Despite the overwhelming consensus that compressors are one of the most indispensable studio tools, compressor pedals can be one of the most misunderstood effects. Some players swear by them, others avoid them. But if you need sustain without distortion or want to tame aggressive peaks and even out dynamics, a good compressor is the ticket. And when guitarists think about compressor pedals, they think about a little red box called the MXR® Dyna Comp® Compressor.

Released in 1972, the Dyna Comp Compressor featured simple, straightforward controls—labeled Output and Sensitivity—to govern the volume and compression levels, respectively. Inside, it contained the coveted CA3080 metal can integrated circuit, which remains a key component to its sound and vibe.Load More

In 1967, the Jimi Hendrix Experience made its first major American appearance at the legendary Monterey Pop Festival. Jimi Hendrix demonstrated his almost supernatural mastery of the electric guitar, punctuating the performance by setting his guitar on fire, swinging it wildly around and smashing it on the stage floor. Hendrix had issued a manifesto in music form, ushering in the modern age of the electric guitarist.

His creative use of the tools at his disposal set a precedent for tone crafting and sonic texturing that countless numbers of players continue to pursue today. Hendrix was able to vary his tones in seemingly endless ways that fail to sound dated decades later. With equal parts sonic braggadocio and understated elegance, Hendrix used his hands, his instrument, his effects, and most importantly his ears to concoct a brilliant synergy of sound and song rarely, if ever, equaled.

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To celebrate the 50th anniversary of Hendrix’s Monterey performance, we’ve created a special edition run of his favorite effects featuring iconic imagery from legendary rock ‘n’ roll photographer Gered Mankowitz. Below we take a look at how Hendrix used those effects to change the face of music forever.

For all of the genres and subgenres that rock ’n’ roll gave rise to, distortion is one element that links them all the way back to the beginning. Just listen to the fuzzy tones on Ike Turner’s “Rocket 88” and Goree Carter’s “Rock Awhile,” which are widely recognized as the first rock songs ever recorded. Distortion introduced a whole new attitude to musical expression that attracted rebels and free spirits and free thinkers while disturbing the sensibilities of those who preferred an easy listening experience.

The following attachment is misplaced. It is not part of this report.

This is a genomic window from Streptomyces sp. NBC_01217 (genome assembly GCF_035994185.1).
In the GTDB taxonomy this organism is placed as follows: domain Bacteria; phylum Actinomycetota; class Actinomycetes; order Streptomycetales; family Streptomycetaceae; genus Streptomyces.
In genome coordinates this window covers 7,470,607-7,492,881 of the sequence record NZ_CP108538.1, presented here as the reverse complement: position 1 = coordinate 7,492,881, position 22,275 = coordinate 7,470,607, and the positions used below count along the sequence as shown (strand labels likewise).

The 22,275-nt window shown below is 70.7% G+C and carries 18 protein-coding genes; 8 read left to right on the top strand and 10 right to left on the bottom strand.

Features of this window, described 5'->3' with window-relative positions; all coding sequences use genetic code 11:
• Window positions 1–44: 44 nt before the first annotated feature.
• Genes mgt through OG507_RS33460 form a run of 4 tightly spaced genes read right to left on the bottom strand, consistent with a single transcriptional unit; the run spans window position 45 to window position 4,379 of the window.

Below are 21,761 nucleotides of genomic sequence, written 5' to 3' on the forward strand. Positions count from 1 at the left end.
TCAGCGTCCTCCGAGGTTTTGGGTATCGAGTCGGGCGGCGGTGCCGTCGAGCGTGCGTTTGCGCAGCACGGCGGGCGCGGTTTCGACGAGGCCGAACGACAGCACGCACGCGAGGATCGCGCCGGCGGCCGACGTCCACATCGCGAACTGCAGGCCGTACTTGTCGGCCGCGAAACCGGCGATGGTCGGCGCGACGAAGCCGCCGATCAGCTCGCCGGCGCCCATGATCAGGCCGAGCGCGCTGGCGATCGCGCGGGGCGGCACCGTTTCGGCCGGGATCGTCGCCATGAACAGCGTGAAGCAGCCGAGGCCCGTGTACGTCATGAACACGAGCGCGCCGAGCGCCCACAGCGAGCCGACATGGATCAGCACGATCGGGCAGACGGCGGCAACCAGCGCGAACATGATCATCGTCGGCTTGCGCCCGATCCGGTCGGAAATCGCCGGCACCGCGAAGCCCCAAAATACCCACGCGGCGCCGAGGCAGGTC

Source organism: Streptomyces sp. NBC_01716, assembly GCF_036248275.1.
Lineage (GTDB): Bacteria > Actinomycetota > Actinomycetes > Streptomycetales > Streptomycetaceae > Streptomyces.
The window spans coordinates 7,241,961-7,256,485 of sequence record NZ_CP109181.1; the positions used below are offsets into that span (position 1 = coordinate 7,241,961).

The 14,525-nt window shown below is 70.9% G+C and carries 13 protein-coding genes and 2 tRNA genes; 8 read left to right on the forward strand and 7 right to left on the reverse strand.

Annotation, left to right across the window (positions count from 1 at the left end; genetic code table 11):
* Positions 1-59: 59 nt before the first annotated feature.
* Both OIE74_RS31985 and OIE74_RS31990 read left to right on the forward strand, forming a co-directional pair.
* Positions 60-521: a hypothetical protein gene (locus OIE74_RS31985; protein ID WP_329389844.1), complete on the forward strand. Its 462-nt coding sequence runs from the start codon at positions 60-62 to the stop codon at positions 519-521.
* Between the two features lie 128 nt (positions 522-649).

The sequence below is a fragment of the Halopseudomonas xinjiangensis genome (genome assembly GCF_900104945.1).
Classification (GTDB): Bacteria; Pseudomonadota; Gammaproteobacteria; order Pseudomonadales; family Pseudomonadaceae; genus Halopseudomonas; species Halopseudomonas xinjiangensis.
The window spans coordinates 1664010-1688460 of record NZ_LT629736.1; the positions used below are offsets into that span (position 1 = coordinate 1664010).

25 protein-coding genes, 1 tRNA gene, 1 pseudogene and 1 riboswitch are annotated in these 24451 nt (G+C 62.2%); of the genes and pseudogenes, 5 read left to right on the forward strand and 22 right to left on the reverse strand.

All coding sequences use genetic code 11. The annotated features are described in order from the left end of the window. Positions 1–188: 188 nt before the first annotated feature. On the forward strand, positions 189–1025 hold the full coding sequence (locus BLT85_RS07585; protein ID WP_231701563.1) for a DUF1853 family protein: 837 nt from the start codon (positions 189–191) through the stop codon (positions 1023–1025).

Like penicillin, distortion was discovered by accident. Players forced to use faulty, damaged, or cheap, poorly made amplifiers liked what happened when they plugged in and cranked up the volume. Before long, players were trying to get the sound on purpose by intentionally damaging their equipment—Link Wray is famous for having punched holes in his amp’s speaker with a pencil he found lying around the studio.

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There’s a ton of effects out there that do all manner of badass things to your guitar signal, generating everything from face-melting saturation to atmospheric soundscapes. It’s tempting to pack your pedalboard with these types of pedals, but there’s another class of gear—often overlooked—that you should seriously consider. We’re talking about utilitarian pedals. They’re tools more than they are effects—not fancy or flashy, but they can make your life much easier on stage.

Playing live is not the same as playing in the studio or in the practice space, where you have much more control over all the various factors that can effect the way you sound. When you play a gig, you’re at the mercy of the venue’s acoustics and sound tech.

Here’s a list of pedals that allow you to retain as much control over your sound as possible when playing live.

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Reverb is that sense of place and depth you hear when sound is reflected off of solid surfaces. Architects have been designing concert halls and other enclosed spaces to enhance this effect with live music for more than a hundred years. Recorded music, however, can sound flat and unnatural if it doesn’t sound as if it actually exists in a physical space, so musicians and producers have relied on a number of methods to recreate the sonic characteristics of playing in acoustically rich environments.

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